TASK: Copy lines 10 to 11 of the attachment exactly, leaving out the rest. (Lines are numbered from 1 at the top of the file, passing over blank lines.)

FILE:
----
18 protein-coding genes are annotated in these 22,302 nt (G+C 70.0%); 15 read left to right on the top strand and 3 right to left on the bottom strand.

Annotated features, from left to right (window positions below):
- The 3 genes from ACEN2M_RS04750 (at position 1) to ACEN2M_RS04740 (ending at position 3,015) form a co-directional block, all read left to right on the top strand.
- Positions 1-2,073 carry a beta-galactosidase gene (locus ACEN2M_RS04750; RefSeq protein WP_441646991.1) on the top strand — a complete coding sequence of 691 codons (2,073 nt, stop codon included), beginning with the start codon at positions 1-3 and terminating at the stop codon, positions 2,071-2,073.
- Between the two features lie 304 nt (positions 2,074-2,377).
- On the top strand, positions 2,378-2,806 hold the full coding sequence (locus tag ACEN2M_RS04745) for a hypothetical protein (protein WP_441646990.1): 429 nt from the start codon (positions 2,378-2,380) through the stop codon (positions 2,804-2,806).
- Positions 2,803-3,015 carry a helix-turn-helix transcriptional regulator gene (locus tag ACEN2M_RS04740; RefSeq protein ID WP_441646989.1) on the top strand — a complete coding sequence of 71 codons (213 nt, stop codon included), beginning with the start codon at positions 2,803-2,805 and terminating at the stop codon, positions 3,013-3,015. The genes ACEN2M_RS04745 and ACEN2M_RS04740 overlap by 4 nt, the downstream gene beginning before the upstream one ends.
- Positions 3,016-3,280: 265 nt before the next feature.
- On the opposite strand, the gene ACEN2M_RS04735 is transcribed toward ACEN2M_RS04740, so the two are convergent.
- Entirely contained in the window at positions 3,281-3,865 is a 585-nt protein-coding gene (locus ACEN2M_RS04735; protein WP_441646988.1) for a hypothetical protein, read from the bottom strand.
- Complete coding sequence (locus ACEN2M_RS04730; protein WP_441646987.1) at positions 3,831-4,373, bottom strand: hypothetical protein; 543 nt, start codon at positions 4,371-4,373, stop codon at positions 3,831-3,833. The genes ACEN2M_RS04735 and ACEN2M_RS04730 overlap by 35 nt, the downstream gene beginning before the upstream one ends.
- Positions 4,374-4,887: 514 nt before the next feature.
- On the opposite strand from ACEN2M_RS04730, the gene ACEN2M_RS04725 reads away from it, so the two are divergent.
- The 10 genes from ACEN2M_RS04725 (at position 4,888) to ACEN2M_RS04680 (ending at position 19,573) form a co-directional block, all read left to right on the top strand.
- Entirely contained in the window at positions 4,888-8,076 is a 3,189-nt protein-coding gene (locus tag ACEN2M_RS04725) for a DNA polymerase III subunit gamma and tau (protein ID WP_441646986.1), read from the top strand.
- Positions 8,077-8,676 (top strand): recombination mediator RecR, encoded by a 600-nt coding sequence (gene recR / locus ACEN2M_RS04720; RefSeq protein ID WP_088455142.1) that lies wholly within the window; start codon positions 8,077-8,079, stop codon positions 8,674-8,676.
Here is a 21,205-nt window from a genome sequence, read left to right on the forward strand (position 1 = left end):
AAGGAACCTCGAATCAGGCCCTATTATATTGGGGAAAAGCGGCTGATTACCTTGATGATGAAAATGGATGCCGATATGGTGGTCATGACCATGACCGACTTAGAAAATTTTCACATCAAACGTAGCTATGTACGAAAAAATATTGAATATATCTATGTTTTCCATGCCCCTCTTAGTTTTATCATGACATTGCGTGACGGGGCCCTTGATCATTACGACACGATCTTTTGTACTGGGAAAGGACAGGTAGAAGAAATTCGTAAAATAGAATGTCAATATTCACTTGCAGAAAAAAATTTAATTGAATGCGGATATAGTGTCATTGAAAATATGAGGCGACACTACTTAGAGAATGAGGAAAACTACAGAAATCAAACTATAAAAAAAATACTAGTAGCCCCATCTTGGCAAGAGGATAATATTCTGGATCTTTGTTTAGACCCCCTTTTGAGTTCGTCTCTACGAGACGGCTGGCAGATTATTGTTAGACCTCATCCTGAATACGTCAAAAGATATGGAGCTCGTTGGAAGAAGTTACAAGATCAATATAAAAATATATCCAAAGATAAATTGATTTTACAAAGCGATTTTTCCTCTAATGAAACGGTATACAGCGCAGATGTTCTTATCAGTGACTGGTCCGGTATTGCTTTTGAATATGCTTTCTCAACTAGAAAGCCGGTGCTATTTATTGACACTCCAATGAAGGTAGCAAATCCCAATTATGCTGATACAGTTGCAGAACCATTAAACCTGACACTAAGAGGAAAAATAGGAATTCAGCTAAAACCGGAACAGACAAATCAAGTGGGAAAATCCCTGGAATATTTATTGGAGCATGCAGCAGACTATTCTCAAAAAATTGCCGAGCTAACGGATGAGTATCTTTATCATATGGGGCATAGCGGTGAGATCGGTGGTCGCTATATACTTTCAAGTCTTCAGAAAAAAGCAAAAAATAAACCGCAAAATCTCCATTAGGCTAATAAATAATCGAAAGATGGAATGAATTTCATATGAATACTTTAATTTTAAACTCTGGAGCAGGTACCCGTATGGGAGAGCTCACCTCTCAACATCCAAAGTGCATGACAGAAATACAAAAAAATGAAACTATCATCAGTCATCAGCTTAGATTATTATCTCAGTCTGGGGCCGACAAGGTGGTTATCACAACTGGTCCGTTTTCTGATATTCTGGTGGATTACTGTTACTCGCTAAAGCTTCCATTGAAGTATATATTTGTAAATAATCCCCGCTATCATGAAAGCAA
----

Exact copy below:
- Entirely contained in the window at positions 3,281-3,865 is a 585-nt protein-coding gene (locus ACEN2M_RS04735; protein WP_441646988.1) for a hypothetical protein, read from the bottom strand.
- Complete coding sequence (locus ACEN2M_RS04730; protein WP_441646987.1) at positions 3,831-4,373, bottom strand: hypothetical protein; 543 nt, start codon at positions 4,371-4,373, stop codon at positions 3,831-3,833. The genes ACEN2M_RS04735 and ACEN2M_RS04730 overlap by 35 nt, the downstream gene beginning before the upstream one ends.